One job of a statistician is to make statistical inferences about populations based on samples taken from the population. Confidence intervals are one way to estimate a population parameter. Another way to make a statistical inference is to make a decision about a parameter. For instance, a car dealer advertises that its new small truck gets 35 miles per gallon, on average. A tutoring service claims that its method of tutoring helps 90% of its students get an A or a B. A company says that women managers in their company earn an average of $60,000 per year.
- 9.1: Introduction
- A statistician will make a decision about claims via a process called "hypothesis testing." A hypothesis test involves collecting data from a sample and evaluating the data. Then, the statistician makes a decision as to whether or not there is sufficient evidence, based upon analysis of the data, to reject the null hypothesis.
- 9.2: Hypothesis Testing
- The actual test begins by considering two hypotheses. They are called the null hypothesis and the alternative hypothesis. These hypotheses contain opposing viewpoints. Since the null and alternative hypotheses are contradictory, you must examine evidence to decide if you have enough evidence to reject the null hypothesis or not.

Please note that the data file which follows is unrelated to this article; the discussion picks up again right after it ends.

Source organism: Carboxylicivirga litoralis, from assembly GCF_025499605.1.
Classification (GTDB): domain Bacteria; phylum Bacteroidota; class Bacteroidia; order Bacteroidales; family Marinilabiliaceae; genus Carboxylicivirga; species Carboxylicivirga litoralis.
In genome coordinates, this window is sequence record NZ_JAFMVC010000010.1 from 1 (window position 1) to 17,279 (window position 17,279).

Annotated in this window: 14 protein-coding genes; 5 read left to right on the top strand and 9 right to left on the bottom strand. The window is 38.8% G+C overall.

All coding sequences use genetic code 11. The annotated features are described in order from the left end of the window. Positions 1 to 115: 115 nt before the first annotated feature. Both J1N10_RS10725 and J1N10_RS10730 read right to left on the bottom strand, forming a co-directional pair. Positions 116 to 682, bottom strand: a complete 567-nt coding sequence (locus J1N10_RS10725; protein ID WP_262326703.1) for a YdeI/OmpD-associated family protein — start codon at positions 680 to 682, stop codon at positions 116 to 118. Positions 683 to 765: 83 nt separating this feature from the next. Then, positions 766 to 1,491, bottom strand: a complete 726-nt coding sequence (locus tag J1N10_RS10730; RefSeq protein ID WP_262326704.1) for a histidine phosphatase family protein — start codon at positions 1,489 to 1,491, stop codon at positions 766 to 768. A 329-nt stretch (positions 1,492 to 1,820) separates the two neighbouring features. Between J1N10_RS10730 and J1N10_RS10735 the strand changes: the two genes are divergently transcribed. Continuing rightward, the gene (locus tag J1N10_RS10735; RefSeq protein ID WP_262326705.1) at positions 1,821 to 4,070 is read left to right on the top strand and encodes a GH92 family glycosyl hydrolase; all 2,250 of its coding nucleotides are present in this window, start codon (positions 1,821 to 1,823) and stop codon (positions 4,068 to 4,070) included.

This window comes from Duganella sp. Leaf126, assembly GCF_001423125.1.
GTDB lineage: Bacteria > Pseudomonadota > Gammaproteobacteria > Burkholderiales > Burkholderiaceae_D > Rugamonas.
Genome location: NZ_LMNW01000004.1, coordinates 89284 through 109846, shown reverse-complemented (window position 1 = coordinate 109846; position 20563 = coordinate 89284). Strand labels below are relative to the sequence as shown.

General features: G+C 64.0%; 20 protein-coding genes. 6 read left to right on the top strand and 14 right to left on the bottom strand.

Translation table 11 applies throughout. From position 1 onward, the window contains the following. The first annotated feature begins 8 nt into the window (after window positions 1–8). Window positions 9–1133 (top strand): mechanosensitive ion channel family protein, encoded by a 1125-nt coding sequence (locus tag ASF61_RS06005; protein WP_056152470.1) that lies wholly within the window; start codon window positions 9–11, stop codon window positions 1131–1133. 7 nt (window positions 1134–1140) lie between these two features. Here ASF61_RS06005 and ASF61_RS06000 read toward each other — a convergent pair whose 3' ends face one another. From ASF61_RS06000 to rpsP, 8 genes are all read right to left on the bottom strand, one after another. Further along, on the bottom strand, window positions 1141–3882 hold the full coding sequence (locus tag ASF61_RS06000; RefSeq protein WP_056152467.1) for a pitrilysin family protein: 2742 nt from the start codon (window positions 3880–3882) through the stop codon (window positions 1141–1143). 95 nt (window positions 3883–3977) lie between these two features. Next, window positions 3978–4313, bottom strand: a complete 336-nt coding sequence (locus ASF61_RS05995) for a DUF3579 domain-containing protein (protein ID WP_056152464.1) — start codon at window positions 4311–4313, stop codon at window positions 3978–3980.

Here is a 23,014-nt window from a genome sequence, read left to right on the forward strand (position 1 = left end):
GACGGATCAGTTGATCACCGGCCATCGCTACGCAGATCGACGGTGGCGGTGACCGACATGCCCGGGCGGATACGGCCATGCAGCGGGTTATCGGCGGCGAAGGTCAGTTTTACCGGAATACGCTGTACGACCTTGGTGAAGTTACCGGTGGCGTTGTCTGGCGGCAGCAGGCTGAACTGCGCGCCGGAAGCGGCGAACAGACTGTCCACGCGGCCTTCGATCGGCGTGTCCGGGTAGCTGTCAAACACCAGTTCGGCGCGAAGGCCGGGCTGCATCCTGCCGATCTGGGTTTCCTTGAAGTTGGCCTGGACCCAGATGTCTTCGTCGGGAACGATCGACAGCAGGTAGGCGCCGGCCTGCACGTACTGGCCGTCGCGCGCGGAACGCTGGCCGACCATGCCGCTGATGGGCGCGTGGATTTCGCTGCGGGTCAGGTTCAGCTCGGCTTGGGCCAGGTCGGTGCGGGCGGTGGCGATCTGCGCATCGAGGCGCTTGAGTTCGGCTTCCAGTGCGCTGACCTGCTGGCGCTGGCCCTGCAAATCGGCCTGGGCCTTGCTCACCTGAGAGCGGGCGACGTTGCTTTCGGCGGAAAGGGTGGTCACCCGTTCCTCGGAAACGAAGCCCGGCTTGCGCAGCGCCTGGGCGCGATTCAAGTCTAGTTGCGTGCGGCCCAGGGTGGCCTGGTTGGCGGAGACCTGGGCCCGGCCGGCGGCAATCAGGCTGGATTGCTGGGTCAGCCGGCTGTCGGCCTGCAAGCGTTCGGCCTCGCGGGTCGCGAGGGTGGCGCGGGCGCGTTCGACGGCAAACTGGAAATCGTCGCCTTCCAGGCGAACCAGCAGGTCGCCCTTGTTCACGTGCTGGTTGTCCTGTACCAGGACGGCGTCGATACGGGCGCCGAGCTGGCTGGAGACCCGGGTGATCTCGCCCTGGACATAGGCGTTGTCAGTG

- 9.3: A Single Population Mean using the Normal Distribution
- The hypothesis test itself has an established process. This section focuses on tests of a mean when the population standard deviation is given or can be determined.
- 9.4: A Single Population Mean using the Student t-Distribution
- The hypothesis test itself has an established process. This section focuses on tests of a mean when the population standard deviation is is not given or cannot be determined.
- 9.5: A Population Proportion
- The hypothesis test itself has an established process. This section focuses on tests of a proportion.
- 9.E: Hypothesis Testing with One Sample (Exercises)
- These are homework exercises to accompany the Textmap created for "Introductory Statistics" by OpenStax.
Contributors and Attributions
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